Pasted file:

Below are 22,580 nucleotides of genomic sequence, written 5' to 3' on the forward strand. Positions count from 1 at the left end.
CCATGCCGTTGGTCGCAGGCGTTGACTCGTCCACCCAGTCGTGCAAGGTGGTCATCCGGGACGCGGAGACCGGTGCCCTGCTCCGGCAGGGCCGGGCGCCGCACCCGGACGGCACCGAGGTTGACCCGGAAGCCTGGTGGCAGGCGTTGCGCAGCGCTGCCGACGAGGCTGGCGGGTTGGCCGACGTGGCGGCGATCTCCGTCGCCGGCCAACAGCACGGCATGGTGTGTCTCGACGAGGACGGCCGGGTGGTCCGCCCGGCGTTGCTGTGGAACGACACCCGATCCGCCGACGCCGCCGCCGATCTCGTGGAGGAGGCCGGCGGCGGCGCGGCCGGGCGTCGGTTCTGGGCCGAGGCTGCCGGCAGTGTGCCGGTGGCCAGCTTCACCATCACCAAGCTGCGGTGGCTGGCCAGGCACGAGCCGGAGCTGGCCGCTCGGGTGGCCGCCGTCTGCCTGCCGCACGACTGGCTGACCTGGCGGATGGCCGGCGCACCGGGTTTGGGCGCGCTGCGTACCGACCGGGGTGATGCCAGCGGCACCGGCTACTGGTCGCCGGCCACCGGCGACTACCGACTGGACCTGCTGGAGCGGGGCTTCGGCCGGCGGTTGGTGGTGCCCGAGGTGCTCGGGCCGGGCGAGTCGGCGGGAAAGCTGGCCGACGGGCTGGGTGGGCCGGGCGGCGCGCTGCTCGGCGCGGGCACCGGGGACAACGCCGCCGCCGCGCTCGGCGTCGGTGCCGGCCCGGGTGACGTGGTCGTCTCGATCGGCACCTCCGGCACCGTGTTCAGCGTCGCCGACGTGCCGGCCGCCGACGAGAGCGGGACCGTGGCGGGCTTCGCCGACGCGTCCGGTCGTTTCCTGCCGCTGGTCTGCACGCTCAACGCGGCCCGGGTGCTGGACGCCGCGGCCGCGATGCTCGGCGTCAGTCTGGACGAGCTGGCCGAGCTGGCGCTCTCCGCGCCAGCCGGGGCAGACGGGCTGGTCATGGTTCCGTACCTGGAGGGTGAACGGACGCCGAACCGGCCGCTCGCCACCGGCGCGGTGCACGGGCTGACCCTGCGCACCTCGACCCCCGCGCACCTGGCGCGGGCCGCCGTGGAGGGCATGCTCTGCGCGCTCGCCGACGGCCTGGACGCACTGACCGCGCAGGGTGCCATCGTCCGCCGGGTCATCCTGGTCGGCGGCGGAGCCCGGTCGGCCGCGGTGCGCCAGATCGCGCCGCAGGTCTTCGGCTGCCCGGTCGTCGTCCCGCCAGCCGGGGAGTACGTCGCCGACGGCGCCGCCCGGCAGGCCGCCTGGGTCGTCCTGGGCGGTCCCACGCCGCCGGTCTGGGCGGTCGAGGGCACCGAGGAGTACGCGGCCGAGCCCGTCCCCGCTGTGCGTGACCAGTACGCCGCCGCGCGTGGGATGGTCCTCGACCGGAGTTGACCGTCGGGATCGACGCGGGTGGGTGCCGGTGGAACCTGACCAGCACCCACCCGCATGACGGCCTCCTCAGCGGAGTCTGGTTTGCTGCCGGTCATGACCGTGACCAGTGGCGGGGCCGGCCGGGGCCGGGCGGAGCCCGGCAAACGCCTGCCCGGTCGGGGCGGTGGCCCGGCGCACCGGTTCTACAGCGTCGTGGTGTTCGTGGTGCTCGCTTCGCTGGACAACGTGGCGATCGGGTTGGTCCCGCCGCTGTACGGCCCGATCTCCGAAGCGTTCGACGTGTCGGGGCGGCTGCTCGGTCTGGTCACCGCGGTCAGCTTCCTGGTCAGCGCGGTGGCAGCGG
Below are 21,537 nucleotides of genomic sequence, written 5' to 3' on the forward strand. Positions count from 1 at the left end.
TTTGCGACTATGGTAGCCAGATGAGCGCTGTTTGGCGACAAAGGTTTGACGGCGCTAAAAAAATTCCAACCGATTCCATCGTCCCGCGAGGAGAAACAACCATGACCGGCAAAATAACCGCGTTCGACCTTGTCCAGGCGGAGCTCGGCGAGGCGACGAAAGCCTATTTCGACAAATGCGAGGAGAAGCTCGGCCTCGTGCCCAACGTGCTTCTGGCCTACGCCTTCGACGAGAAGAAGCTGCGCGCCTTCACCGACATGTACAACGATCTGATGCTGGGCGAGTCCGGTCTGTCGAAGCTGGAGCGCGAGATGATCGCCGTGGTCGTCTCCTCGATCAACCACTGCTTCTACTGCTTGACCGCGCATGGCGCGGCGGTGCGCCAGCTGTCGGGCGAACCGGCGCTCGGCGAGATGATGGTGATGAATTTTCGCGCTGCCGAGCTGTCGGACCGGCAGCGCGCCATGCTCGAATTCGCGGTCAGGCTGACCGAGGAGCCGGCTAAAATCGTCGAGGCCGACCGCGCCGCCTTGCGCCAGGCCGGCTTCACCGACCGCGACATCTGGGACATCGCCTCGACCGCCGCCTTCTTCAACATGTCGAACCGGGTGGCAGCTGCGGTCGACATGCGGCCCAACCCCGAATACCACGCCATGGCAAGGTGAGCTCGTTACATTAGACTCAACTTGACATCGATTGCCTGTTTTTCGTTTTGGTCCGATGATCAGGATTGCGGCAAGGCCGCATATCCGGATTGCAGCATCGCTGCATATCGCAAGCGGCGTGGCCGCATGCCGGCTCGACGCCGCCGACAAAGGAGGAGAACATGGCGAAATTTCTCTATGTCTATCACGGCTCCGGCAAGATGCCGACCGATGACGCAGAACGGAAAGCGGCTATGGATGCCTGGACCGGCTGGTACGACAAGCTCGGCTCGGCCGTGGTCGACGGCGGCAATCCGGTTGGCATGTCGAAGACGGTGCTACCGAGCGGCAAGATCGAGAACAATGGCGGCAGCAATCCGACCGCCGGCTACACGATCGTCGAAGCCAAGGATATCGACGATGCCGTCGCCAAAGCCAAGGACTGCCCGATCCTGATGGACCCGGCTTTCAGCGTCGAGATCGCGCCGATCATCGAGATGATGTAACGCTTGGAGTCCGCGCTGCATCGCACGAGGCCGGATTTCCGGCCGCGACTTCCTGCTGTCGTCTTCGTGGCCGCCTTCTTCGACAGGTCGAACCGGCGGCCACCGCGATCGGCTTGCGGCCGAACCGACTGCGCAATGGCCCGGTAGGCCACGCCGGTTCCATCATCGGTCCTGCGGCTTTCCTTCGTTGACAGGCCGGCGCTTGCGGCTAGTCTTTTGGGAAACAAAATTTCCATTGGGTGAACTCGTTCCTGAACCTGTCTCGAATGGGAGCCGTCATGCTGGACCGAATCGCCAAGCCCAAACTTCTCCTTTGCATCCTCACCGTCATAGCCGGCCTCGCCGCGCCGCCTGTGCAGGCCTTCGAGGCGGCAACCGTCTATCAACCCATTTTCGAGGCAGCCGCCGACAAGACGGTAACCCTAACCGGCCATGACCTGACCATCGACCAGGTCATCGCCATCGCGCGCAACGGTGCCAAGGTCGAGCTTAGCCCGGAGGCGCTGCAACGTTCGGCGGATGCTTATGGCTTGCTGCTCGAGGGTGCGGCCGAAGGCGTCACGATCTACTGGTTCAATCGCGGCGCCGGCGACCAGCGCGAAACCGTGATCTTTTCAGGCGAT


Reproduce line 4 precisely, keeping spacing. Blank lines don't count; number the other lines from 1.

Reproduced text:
TTTGCGACTATGGTAGCCAGATGAGCGCTGTTTGGCGACAAAGGTTTGACGGCGCTAAAAAAATTCCAACCGATTCCATCGTCCCGCGAGGAGAAACAACCATGACCGGCAAAATAACCGCGTTCGACCTTGTCCAGGCGGAGCTCGGCGAGGCGACGAAAGCCTATTTCGACAAATGCGAGGAGAAGCTCGGCCTCGTGCCCAACGTGCTTCTGGCCTACGCCTTCGACGAGAAGAAGCTGCGCGCCTTCACCGACATGTACAACGATCTGATGCTGGGCGAGTCCGGTCTGTCGAAGCTGGAGCGCGAGATGATCGCCGTGGTCGTCTCCTCGATCAACCACTGCTTCTACTGCTTGACCGCGCATGGCGCGGCGGTGCGCCAGCTGTCGGGCGAACCGGCGCTCGGCGAGATGATGGTGATGAATTTTCGCGCTGCCGAGCTGTCGGACCGGCAGCGCGCCATGCTCGAATTCGCGGTCAGGCTGACCGAGGAGCCGGCTAAAATCGTCGAGGCCGACCGCGCCGCCTTGCGCCAGGCCGGCTTCACCGACCGCGACATCTGGGACATCGCCTCGACCGCCGCCTTCTTCAACATGTCGAACCGGGTGGCAGCTGCGGTCGACATGCGGCCCAACCCCGAATACCACGCCATGGCAAGGTGAGCTCGTTACATTAGACTCAACTTGACATCGATTGCCTGTTTTTCGTTTTGGTCCGATGATCAGGATTGCGGCAAGGCCGCATATCCGGATTGCAGCATCGCTGCATATCGCAAGCGGCGTGGCCGCATGCCGGCTCGACGCCGCCGACAAAGGAGGAGAACATGGCGAAATTTCTCTATGTCTATCACGGCTCCGGCAAGATGCCGACCGATGACGCAGAACGGAAAGCGGCTATGGATGCCTGGACCGGCTGGTACGACAAGCTCGGCTCGGCCGTGGTCGACGGCGGCAATCCGGTTGGCATGTCGAAGACGGTGCTACCGAGCGGCAAGATCGAGAACAATGGCGGCAGCAATCCGACCGCCGGCTACACGATCGTCGAAGCCAAGGATATCGACGATGCCGTCGCCAAAGCCAAGGACTGCCCGATCCTGATGGACCCGGCTTTCAGCGTCGAGATCGCGCCGATCATCGAGATGATGTAACGCTTGGAGTCCGCGCTGCATCGCACGAGGCCGGATTTCCGGCCGCGACTTCCTGCTGTCGTCTTCGTGGCCGCCTTCTTCGACAGGTCGAACCGGCGGCCACCGCGATCGGCTTGCGGCCGAACCGACTGCGCAATGGCCCGGTAGGCCACGCCGGTTCCATCATCGGTCCTGCGGCTTTCCTTCGTTGACAGGCCGGCGCTTGCGGCTAGTCTTTTGGGAAACAAAATTTCCATTGGGTGAACTCGTTCCTGAACCTGTCTCGAATGGGAGCCGTCATGCTGGACCGAATCGCCAAGCCCAAACTTCTCCTTTGCATCCTCACCGTCATAGCCGGCCTCGCCGCGCCGCCTGTGCAGGCCTTCGAGGCGGCAACCGTCTATCAACCCATTTTCGAGGCAGCCGCCGACAAGACGGTAACCCTAACCGGCCATGACCTGACCATCGACCAGGTCATCGCCATCGCGCGCAACGGTGCCAAGGTCGAGCTTAGCCCGGAGGCGCTGCAACGTTCGGCGGATGCTTATGGCTTGCTGCTCGAGGGTGCGGCCGAAGGCGTCACGATCTACTGGTTCAATCGCGGCGCCGGCGACCAGCGCGAAACCGTGATCTTTTCAGGCGAT